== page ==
The Sweet Seduction of the Tweet by Erika Guy, Dean of Students
Having the benefit of a “long view” in terms of years on the job, I am often asked by graduates, by current parents and students, and even by members of my own family: "We hear so much about bullying these days, are kids any worse/better toward each other than they were years ago?" While one could argue that the prevailing Lord of the Flies mentality of generations gone by created a harsher climate in which to grow up, the process of adolescent psychological development has not changed very much over the years. Adolescents still need to find ways to carve out an identity for themselves and to develop independence if they aspire to healthy adulthood. This process is not often pretty. Along the way, they test out these developing skills in a variety of ways. Too often, failed attempts to establish one’s identity or develop a level of independence create stress in relationships (those between parent and child and those between peers). Adolescents who struggle the most with these developmental tasks are often those who wrestle mightily to build healthy relationships with others. These individuals are the ones who most often intentionally or unintentionally treat others poorly. These kids have always been there, but in 2012 the tools with which they operate have gotten much better.
If I was being bullied or harassed (and these ARE two different things) while at elementary school in Fort Lee, N.J., I knew that once I got home, I’d be safe. If my nemesis wanted to torture me after school hours, s/he would have to phone my house and speak with one of my parents first. Few bullies back then were so bold. For the bullied in 2012 there is no refuge. The very devices that are the weapons of choice for bullies, are carried into the homes, the bedrooms and even the beds of the victims. In a recent forum at Nobles, psychologist JoAnn Deak cited the hours between midnight and 6 a.m. as the most active bullying time.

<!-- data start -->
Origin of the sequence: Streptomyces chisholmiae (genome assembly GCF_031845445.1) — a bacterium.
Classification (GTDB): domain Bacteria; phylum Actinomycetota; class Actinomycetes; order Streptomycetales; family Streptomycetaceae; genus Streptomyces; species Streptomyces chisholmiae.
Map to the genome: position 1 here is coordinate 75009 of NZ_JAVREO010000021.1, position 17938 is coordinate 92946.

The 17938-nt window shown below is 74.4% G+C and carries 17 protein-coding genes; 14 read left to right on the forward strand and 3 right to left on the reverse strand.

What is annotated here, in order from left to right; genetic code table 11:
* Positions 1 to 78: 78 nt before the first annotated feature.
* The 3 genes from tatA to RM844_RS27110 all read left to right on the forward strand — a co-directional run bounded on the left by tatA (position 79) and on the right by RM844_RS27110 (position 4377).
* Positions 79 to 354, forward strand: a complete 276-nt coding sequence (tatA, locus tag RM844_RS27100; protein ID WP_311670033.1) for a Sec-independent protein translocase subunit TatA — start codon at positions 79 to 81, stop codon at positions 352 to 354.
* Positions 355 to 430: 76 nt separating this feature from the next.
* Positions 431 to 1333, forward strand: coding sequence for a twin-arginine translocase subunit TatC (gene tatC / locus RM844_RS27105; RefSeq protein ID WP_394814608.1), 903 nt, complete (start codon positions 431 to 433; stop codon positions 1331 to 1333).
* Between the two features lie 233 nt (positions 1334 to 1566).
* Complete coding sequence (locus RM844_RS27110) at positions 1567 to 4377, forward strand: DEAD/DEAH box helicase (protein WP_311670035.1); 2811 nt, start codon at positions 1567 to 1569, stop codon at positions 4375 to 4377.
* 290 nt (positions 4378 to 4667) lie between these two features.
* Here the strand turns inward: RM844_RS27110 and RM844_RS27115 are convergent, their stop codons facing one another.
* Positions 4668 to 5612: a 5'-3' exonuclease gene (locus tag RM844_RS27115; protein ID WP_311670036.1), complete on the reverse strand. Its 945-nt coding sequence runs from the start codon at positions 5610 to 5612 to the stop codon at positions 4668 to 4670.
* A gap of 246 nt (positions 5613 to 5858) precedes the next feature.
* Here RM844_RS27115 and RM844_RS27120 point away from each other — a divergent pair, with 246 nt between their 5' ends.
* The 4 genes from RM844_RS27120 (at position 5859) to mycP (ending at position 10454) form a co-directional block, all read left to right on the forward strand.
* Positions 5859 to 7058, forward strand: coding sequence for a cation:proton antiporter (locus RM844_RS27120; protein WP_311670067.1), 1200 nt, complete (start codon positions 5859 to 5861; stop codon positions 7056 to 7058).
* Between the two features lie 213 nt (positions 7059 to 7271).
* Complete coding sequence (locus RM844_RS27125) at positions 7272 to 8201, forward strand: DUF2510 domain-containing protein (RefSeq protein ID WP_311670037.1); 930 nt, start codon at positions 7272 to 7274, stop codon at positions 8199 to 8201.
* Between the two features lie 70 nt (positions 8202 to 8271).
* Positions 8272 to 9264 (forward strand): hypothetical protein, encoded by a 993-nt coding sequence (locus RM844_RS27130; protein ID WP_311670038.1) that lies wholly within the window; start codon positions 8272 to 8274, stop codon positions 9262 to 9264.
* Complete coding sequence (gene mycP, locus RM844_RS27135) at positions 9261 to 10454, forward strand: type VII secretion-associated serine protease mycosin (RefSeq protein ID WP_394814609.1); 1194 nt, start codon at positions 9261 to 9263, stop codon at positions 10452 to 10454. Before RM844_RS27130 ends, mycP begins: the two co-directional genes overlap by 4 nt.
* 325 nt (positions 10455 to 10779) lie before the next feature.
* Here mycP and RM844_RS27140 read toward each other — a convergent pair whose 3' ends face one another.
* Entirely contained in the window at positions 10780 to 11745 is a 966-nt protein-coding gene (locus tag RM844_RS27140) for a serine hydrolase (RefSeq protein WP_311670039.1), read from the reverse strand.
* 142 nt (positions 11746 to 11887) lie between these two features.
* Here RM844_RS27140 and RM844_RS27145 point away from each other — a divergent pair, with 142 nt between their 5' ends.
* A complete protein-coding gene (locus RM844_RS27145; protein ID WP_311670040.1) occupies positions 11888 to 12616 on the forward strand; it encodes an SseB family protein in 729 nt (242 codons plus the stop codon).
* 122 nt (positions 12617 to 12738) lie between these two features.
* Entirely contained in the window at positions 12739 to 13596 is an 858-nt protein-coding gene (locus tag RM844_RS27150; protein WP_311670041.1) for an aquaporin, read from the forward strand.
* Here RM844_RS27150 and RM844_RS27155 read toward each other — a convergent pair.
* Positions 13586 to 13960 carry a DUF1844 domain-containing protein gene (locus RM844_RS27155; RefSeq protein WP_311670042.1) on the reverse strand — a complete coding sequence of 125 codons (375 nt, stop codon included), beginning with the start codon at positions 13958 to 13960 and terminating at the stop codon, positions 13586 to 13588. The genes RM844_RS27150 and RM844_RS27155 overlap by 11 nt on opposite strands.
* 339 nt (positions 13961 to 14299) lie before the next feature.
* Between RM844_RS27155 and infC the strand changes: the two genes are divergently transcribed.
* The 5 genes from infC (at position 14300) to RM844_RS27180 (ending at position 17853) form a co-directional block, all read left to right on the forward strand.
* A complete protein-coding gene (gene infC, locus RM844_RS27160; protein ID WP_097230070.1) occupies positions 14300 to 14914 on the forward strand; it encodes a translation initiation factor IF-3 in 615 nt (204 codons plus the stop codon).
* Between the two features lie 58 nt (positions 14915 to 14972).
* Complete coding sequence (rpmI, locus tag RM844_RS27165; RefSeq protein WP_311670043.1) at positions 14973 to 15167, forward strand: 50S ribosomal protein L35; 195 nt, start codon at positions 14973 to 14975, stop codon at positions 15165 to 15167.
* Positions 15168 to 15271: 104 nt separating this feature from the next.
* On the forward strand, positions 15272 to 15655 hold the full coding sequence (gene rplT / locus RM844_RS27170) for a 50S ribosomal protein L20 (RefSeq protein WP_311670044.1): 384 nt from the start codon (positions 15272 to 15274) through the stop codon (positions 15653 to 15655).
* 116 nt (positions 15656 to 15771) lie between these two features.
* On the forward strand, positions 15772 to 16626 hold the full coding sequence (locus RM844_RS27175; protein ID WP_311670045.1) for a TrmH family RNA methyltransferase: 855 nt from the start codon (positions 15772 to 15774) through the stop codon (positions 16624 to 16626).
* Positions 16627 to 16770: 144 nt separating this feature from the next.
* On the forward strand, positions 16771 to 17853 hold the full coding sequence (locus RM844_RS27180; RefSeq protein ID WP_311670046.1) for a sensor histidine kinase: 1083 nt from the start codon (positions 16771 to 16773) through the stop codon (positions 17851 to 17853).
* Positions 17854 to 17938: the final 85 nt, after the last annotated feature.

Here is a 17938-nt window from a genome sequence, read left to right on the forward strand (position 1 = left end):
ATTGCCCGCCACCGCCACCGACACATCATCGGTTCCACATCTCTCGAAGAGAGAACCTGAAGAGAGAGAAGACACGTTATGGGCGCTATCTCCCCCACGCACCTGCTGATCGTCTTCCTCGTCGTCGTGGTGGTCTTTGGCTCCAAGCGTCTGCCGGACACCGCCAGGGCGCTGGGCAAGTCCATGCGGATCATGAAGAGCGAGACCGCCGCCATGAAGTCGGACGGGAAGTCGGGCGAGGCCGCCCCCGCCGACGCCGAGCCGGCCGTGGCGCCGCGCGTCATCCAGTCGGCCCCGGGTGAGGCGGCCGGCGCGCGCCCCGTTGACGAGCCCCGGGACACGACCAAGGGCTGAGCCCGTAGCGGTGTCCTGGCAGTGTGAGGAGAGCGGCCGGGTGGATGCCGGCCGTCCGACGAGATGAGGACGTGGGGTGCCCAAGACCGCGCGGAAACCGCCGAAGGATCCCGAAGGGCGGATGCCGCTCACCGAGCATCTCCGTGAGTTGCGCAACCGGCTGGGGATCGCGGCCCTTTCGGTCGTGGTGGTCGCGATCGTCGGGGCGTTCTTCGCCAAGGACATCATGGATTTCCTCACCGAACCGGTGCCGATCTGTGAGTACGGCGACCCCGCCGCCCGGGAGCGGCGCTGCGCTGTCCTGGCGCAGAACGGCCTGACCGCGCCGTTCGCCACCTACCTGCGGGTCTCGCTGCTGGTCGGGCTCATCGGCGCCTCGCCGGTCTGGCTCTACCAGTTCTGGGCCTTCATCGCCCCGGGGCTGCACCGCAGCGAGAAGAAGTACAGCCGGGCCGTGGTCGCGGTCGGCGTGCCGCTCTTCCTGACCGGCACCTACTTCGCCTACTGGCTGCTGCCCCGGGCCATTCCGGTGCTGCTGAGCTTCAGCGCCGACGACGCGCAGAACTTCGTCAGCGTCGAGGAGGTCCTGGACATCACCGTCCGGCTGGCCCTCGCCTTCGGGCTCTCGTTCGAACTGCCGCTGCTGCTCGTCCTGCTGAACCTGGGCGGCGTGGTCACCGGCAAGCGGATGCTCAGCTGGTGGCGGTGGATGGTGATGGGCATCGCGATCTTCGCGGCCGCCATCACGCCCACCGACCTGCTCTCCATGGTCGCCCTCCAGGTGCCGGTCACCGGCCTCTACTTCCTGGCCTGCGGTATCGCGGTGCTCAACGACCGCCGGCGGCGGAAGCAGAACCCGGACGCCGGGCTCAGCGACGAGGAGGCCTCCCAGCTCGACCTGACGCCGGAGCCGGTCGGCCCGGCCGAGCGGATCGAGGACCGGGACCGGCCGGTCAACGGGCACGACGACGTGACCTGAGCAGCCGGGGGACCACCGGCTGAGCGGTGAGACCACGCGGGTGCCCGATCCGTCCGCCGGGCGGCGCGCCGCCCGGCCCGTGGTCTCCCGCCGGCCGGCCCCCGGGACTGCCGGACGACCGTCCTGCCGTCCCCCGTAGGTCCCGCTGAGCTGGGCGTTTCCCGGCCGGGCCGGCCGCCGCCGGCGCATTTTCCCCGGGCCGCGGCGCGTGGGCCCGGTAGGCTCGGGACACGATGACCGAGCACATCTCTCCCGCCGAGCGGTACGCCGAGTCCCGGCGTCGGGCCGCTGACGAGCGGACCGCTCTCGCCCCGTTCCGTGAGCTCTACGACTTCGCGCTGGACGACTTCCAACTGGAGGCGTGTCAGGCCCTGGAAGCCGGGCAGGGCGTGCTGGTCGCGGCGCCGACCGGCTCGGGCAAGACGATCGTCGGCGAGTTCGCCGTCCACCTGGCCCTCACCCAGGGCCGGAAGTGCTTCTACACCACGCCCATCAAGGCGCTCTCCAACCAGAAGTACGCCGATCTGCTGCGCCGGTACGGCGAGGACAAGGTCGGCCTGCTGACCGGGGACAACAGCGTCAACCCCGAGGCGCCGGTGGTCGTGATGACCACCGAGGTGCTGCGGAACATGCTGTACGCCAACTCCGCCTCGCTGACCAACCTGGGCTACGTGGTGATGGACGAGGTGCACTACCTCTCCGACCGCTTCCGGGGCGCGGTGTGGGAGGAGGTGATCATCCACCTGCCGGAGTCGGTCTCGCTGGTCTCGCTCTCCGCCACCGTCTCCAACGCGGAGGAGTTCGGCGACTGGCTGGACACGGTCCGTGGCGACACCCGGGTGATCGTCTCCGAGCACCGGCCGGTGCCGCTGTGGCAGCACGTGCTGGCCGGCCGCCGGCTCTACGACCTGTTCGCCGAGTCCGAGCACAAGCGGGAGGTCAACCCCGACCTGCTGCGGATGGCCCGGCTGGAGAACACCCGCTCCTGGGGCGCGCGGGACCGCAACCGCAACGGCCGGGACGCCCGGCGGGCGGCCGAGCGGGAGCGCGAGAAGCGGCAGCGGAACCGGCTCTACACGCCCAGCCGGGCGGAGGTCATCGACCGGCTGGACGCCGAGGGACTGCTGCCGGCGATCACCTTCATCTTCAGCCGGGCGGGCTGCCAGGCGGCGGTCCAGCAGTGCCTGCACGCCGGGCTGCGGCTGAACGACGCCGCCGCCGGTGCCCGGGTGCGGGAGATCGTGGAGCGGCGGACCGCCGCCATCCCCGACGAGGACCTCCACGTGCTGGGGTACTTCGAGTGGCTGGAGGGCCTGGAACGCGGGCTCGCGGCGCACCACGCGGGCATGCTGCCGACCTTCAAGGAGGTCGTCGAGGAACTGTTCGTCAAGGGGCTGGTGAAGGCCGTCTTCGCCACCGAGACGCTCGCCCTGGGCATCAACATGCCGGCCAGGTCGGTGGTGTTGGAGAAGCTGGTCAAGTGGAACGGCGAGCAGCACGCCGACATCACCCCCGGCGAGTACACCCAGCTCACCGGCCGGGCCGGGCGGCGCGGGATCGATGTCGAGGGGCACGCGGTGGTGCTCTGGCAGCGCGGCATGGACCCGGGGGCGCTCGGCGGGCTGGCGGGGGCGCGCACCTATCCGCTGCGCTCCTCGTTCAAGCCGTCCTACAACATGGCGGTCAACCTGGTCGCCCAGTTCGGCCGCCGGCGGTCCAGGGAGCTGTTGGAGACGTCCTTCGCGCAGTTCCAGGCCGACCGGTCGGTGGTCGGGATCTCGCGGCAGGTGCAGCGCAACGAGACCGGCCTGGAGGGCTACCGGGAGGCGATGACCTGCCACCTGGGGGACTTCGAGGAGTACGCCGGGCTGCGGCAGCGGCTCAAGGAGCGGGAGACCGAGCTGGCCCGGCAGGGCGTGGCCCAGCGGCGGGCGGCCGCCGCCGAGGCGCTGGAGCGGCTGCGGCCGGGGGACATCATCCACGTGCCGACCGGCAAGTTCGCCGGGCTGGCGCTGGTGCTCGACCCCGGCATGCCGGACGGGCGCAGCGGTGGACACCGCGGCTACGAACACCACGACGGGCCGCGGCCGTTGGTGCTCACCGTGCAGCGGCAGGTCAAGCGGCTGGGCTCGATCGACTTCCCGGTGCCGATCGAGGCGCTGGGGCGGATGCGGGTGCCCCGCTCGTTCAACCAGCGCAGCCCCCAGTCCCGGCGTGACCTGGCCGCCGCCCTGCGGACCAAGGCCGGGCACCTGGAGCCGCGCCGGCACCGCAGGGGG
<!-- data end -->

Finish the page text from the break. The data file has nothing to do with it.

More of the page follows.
Our students are told almost daily that their opinion matters. Whether it is their vote for the next "American Idol," their posted comment on a YouTube video made by a 14-year-old Canadian girl who was bullied into killing herself, a tweet from a sophomore to 30 followers offering an opinion about a performance in a Nobles Assembly, or their take on another student via FormSpring—the culture of judgment is deep and wide and more public than it has ever been. It is at once empowering and terrifying. So what are adults/schools to do? We need to do what we have always done: educate, confront, intervene, assess and correct.
In the weeks before winter break all students in the Upper School will be taking an anonymous survey to determine the culture of safety at Nobles. In collaboration with the Harvard Graduate School of Education, Nobles has created a survey that will be a part of a larger initiative to assess the relative safety of our climate. This Harvard “Making Caring Common Initiative” will allow us to determine where we stand relative to other schools in the Commonwealth. Our goal is to assess, note areas of concern and address those in a swift and deliberate way. While we cannot control the far reaching effects of a social media dependent culture, we aspire to do what we can within our walls to make sure that all of our students feel safe. We will keep you posted on the results of that process in early 2013.
Happy holidays to all and thanks for reading.